Colorado became the first state to adopt a comprehensive AI framework when Gov. Jared Polis signed Senate Bill 205. The law, unlike the EU AI Act, does not ban certain uses of AI. Instead, Colorado focused on accountability; the law adds guardrails designed to prevent discrimination from certain high-risk AI uses and imposes transparency obligations for companies that use/create those tools. But it is not all bad news for companies navigating this fluid field: the law is delayed until February 2026, it is enforced exclusively by the attorney general, and there are strong safe harbors (both rebuttable presumptions and an affirmative defense).

The law primarily regulates activities concerning high-risk AI systems, but there is also a transparency obligation for companies using any AI system to interact with consumers. The law applies to a company that does business in Colorado and either (1) creates/modifies a high-risk AI system (“developer”) or (2) uses such a system (“deployer”). Most of the obligations apply even if the AI system is not used in Colorado. So, companies cannot avoid the law merely by refusing to sell high-risk AI systems to Colorado companies or refraining from using such systems in the state.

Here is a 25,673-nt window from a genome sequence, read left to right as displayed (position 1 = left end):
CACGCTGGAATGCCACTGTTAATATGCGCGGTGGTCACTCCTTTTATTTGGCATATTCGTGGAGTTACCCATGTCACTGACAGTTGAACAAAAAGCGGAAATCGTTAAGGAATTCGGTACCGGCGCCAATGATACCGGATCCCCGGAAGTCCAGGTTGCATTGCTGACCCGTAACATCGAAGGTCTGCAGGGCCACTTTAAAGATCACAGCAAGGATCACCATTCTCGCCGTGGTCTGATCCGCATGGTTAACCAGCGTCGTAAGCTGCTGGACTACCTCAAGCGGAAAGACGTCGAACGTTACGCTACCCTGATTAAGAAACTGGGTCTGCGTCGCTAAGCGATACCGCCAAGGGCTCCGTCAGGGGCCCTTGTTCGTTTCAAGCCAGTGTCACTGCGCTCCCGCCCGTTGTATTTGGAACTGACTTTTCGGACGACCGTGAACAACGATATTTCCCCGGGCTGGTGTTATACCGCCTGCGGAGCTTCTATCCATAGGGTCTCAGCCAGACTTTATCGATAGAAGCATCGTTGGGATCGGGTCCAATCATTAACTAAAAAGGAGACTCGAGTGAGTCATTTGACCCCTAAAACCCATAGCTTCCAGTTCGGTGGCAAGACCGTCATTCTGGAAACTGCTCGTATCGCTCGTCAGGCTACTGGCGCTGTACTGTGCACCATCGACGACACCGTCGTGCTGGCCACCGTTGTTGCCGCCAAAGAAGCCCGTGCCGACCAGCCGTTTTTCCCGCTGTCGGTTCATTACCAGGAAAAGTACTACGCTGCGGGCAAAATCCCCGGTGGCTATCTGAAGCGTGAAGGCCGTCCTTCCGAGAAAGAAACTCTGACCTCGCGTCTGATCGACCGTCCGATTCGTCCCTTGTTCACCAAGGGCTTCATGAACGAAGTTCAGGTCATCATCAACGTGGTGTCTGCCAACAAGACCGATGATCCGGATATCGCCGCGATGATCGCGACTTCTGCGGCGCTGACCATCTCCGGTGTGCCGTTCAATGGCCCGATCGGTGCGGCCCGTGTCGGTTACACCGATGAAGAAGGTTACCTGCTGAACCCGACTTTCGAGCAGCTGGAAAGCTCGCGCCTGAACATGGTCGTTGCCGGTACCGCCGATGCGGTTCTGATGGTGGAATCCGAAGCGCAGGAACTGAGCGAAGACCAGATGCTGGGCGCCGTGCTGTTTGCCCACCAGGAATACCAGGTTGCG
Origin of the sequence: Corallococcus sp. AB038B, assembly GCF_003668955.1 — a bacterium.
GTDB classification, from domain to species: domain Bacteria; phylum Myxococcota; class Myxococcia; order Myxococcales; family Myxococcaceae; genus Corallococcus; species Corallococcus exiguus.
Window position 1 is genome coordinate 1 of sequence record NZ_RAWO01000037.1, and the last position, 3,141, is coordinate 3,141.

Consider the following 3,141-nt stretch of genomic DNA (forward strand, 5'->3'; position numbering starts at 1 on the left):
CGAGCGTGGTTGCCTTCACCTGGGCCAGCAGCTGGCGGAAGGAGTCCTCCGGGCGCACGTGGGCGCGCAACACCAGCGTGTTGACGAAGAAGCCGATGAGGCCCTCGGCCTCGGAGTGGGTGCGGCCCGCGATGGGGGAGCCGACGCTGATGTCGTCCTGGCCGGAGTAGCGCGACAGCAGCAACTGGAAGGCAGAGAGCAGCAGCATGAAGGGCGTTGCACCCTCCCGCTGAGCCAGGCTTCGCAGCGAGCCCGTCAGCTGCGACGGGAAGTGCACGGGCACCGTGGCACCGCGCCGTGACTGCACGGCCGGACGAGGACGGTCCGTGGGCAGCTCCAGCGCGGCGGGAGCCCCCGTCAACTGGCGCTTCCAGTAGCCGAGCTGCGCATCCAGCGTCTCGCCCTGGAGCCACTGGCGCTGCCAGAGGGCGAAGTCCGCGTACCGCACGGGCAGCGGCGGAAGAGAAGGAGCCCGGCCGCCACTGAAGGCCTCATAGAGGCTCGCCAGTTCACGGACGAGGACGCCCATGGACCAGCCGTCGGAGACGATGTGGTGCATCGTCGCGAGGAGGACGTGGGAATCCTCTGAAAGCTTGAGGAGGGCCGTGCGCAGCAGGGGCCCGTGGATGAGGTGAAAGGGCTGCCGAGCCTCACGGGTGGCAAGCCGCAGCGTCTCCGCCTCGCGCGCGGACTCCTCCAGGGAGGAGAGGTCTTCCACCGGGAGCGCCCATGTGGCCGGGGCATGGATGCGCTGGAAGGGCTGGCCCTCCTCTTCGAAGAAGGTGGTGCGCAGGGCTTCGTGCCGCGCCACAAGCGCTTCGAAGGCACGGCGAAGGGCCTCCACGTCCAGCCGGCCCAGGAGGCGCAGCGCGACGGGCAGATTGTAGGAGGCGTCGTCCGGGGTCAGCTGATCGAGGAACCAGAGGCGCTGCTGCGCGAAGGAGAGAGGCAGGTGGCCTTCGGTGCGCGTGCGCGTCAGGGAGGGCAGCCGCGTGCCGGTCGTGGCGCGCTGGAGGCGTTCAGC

Key Terms

With the exception of “developer” and “deployer,” the key terms are: 

  • “Artificial intelligence system,” which is defined in a way similar to Executive Order 14110, the EU AI Act, and the OECD AI principles—i.e., referring to a machine-based system that infers from the inputs it receives how to generate outputs, including content, decisions, predictions, or recommendations.